After speaking so many fine words about spirituality and the BCP and how it ought to be taught rather than how it is normally taught, I’ve received hearty encouragement to put my money where my mouth is… A friend of mine—and the rector at one of the parishes where M served prior to his arrival—is going to be teaching the deacons in his area about the prayer book and asked my thoughts to supplement his own.
So—in a nutshell, here’s how I’d go about doing it. First a big-picture, then attention to some of the actual parts.
- Christianity has a variety of valid spiritualities—the BCP enshrines one of them: the liturgical system approach
- The key logic operative here is the disciplined recollection of God with the intention that following these disciplines will lead to the habitual recollection of God.
The fundamental mechanisms for achieving this goal are threefold:
- The kalendar which leads us to view time through a salvific lens
- The Daily Office which is fundamentally catechetical in nature
- The Eucharist which is fundamentally mystagogical in nature
I shall now proceed to shamelessly plagiarize from one of my own pieces…:
[T]he Book of Common Prayer offers a full integrated spiritual system that is intended as much for the laity as the clergy and which is founded in a lay spirituality that arose in the medieval period. If you look at the book as a whole, it offers a program for Christian growth built around liturgical spirituality. The best shorthand I have for this is the liturgical round. It’s made up of three components: the liturgical calendar where we reflect upon our central mysteries through the various lenses of the seasons of the life, death, and resurrection of Christ and in his continuing witness in the lives of the saints, the Daily Office where we yearly immerse ourselves in the Scriptures and Psalms, and the Holy Eucharist where we gather on Holy Days to most perfectly embody the Body of Christ and receive the graces that the sacraments afford.
So—here’s why this is important and the meat of how it relates to the issue at hand. The purpose of any spiritual system is to bring the practitioner and their community into a deeper relationship with God—to create a family of mature Christians. Through their increasing awareness of who God is, how much God loves them and all of creation, they translate that love they have been shown into concrete acts of love and mercy in the world around them. There are several different strategies that different spiritual systems use to accomplish this. One of the classic ones—referred to in St Paul’s direction to “pray without ceasing” (1 Thess 5:17)—is the recollection of God. The idea here is that if we can continually keep in mind the goodness of God, the constant presence of God, and an awareness of the mighty works of God on behalf of us and others, that we will more naturally and more completely act in accordance with God’s will and ways. Continual recollection is nearly impossible, but there are methods to help us in this habit.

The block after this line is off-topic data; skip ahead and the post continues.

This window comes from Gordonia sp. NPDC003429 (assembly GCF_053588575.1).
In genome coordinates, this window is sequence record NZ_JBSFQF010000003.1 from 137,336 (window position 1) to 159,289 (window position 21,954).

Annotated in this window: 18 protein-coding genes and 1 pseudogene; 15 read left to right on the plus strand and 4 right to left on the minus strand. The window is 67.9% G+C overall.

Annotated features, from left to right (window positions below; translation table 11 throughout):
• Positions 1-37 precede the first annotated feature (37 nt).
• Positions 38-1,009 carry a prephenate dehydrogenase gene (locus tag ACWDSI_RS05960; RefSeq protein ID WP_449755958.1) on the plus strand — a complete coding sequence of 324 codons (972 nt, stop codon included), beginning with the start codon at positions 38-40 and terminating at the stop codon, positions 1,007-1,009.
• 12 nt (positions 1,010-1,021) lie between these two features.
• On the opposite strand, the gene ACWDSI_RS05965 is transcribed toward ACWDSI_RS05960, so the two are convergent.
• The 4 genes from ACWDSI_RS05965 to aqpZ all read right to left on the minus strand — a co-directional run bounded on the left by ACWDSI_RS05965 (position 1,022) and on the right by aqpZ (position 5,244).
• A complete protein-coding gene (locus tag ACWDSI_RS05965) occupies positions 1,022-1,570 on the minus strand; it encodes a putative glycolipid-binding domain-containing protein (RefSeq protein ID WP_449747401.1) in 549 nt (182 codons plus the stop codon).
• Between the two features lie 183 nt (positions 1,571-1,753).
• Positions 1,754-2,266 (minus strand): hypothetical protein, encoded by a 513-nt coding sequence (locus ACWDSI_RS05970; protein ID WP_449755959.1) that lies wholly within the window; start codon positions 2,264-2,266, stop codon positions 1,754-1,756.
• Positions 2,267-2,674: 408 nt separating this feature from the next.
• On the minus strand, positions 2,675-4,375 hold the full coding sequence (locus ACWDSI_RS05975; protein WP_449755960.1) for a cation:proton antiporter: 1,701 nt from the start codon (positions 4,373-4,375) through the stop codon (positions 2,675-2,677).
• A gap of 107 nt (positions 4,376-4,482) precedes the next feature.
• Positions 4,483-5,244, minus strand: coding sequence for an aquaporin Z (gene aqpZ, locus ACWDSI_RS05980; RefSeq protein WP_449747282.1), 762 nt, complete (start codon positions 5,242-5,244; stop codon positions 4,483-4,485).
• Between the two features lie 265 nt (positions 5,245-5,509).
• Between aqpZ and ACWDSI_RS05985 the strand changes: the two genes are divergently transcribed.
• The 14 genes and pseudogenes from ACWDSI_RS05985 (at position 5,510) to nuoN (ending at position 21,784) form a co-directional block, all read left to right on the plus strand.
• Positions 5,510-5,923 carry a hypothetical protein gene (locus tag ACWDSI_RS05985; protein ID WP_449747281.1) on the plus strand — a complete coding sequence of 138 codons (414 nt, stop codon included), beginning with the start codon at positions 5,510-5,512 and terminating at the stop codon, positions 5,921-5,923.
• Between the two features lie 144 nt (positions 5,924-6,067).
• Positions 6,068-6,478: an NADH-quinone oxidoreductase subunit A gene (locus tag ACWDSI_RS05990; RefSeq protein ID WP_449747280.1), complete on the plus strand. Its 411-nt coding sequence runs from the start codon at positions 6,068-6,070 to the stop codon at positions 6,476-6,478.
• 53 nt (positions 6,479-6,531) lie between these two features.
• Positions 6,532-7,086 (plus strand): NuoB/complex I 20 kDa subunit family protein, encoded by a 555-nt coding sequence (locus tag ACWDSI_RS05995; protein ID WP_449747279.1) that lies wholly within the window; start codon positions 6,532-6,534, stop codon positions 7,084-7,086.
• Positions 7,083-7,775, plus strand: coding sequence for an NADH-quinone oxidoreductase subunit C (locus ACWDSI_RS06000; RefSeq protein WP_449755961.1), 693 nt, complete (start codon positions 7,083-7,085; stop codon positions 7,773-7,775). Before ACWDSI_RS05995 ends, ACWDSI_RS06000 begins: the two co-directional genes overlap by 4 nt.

A primary goal of liturgical spirituality is to create a disciplined recollection of God. Thus, if we specifically pause at central points of time—morning and evening; noon and night; Sundays and other Holy Days—to reorient ourselves towards God and the mighty acts of God, whether recalled to us through the Scriptures or experienced by us through direct encounters with the sacraments, then this discipline will lead us towards a habitual recollection of God.
In the liturgical round, the Book of Common Prayer gives us specific moments to stop and orient our time and ourselves around the recollection of God. As a result, one of the most important parts of the book is the Daily Office section that provides forms for prayer at morning, noon, evening and night. These prayer offices are our fundamental tool for disciplined recollection; they provide the foundation for our spiritual practice. This foundation, then, is punctuated by the Eucharist on Holy Days (at the least). And, conceptually, this is how we should view Sundays—not the day of the week on which we go to church—but as a Holy Day which recurs on a weekly basis.